PNS Daily Newscast - July 7, 2020 

The U.S. Supreme Court rules against rogue 2016 Electoral College voters; SBA pandemic aid goes to companies that don't pledge to save or create jobs.

2020Talks - July 6, 2020 

This year's July 4th had COVID-19, ongoing protests about systemic racism, and a presidential visit to Mt. Rushmore. Plus, Trump signed an order to plan a new statue park.

Re-Thinking Aging

July 12, 2007

The country's largest senior advocacy group says we need a better way to deal with the health issues of an aging population. Minnesota AARP spokeswoman, Amy McDonough, argues we've got to move away from institutions, such as nursing homes, and encourage family caregivers.

“It is more cost-effective to keep people in their own homes for as long as possible. And, it's really what people want to do. They want be as independent as possible. So, we have to find ways to help family members to enable their loved ones to home for longer.”

She states that a new study finds the economic value of family caregivers is estimated at $350 billion a year nationally and over $7 billion in Minnesota. McDonough notes that there are proposals, including tax credits, that would support those providing home care.

“When a family member needs long-term care, many times, they need to go into a nursing home. A nursing home costs about $4,000 a month. That cost is first paid for by the family, until they run out of money. Then it's paid for by state and federal Medicaid dollars.”

She explains that one proposal being considered would allow workers to use sick leave to take care of the elderly. Another, calls for expansion of adult day services. McDonough adds that hundreds of thousands of Minnesota families care for their elderly loved ones, and they need support.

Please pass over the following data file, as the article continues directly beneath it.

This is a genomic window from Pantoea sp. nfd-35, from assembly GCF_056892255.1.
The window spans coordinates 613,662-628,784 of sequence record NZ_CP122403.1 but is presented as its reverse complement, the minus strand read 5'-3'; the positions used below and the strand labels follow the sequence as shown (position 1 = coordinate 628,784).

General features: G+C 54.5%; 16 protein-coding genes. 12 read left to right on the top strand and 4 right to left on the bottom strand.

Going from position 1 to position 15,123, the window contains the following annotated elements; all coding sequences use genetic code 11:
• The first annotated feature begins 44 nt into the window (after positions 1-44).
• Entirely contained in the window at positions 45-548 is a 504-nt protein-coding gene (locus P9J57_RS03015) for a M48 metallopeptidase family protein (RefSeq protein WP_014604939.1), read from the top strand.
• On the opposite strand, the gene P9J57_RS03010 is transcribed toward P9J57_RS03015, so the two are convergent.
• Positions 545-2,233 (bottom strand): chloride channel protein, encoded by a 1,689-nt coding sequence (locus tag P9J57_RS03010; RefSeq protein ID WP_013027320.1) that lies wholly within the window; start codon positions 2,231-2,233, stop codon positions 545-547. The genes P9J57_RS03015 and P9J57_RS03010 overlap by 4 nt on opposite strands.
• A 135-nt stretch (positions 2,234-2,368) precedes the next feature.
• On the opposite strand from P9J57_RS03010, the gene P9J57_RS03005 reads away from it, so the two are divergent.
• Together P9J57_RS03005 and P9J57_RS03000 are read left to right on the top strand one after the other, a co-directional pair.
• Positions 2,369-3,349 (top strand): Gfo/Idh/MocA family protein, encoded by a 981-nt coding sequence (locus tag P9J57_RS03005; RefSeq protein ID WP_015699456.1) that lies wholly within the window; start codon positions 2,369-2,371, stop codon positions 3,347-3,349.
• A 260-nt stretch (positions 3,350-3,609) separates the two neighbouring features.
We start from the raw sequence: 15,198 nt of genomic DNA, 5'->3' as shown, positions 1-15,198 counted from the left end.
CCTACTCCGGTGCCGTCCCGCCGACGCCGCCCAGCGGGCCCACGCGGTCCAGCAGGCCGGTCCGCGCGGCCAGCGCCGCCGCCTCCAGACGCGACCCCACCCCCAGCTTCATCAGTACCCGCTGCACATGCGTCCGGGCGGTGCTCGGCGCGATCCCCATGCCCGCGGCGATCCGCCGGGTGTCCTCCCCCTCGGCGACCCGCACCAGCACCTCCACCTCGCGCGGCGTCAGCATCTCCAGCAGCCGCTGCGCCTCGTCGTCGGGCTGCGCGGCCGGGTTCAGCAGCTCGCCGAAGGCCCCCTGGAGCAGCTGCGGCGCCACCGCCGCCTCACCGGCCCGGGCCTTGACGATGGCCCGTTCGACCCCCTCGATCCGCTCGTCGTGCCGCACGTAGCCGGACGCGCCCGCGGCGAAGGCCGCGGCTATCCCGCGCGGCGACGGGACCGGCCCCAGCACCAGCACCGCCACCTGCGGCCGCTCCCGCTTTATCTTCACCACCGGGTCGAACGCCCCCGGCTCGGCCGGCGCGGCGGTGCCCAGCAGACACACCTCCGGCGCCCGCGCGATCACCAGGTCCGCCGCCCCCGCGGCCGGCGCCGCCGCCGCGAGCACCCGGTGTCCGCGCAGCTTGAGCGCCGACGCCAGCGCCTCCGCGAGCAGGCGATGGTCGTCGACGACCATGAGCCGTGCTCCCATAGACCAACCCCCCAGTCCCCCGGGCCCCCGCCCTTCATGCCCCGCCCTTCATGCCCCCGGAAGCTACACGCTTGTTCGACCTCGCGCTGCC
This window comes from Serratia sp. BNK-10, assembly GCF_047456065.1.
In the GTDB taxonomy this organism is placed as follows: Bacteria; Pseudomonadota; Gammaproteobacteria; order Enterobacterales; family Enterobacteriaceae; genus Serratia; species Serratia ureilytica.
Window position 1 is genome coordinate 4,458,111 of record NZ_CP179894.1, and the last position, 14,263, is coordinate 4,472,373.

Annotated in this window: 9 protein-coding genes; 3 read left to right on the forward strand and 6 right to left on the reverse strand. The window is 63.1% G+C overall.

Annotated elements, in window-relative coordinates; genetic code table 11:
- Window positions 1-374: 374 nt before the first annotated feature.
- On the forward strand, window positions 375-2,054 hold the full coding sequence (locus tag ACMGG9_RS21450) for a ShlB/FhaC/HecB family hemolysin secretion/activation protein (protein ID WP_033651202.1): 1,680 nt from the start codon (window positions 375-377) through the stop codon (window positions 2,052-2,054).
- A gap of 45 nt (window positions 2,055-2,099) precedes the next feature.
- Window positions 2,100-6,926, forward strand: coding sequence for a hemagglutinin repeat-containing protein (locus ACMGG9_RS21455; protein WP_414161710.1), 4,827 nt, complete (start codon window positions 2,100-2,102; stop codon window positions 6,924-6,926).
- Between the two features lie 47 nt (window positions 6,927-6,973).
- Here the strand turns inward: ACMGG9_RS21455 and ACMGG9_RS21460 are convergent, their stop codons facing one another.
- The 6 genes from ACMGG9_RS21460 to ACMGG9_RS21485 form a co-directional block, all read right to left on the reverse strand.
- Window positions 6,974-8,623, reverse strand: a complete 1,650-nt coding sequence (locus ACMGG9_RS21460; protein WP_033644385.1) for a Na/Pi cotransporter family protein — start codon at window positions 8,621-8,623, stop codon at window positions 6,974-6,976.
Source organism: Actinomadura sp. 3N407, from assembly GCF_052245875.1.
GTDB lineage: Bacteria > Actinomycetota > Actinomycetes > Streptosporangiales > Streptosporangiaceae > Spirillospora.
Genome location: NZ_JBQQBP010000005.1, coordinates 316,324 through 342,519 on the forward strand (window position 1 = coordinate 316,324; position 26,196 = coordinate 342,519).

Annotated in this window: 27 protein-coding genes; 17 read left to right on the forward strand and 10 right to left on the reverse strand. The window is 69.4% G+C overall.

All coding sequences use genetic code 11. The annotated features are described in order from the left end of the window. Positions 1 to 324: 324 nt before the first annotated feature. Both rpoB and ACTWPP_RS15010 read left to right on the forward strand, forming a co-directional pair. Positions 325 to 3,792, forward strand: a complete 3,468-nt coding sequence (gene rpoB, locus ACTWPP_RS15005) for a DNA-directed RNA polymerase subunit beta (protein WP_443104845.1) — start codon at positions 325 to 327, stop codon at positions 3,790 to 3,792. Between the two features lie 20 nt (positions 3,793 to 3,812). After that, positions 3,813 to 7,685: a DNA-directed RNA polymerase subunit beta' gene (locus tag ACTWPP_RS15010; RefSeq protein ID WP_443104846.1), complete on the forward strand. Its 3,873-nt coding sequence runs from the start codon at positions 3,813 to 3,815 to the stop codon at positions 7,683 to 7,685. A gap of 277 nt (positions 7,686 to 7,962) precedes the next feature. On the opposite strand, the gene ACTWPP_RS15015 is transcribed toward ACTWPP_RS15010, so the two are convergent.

Minnesota Sen. Amy Klobuchar is sponsoring federal legislation to provide incentives for family caregivers. She believes it's getting more difficult for families to take care of their aging parents.

“The idea is to help them financially, with a tax credit, and make it simple. It's not going to help with everything, but it's at least a start with some of their expenses. Secondly, to make them aware and make as many services as possible available to help them. And then, finally, if they want to buy long-term care insurance, that a person understands what those options are, and that we make sure the long-term care insurance works and it's actually is there when they need it.”

More information is available at

Jim Wishner/Eric Mack, Public News Service - MN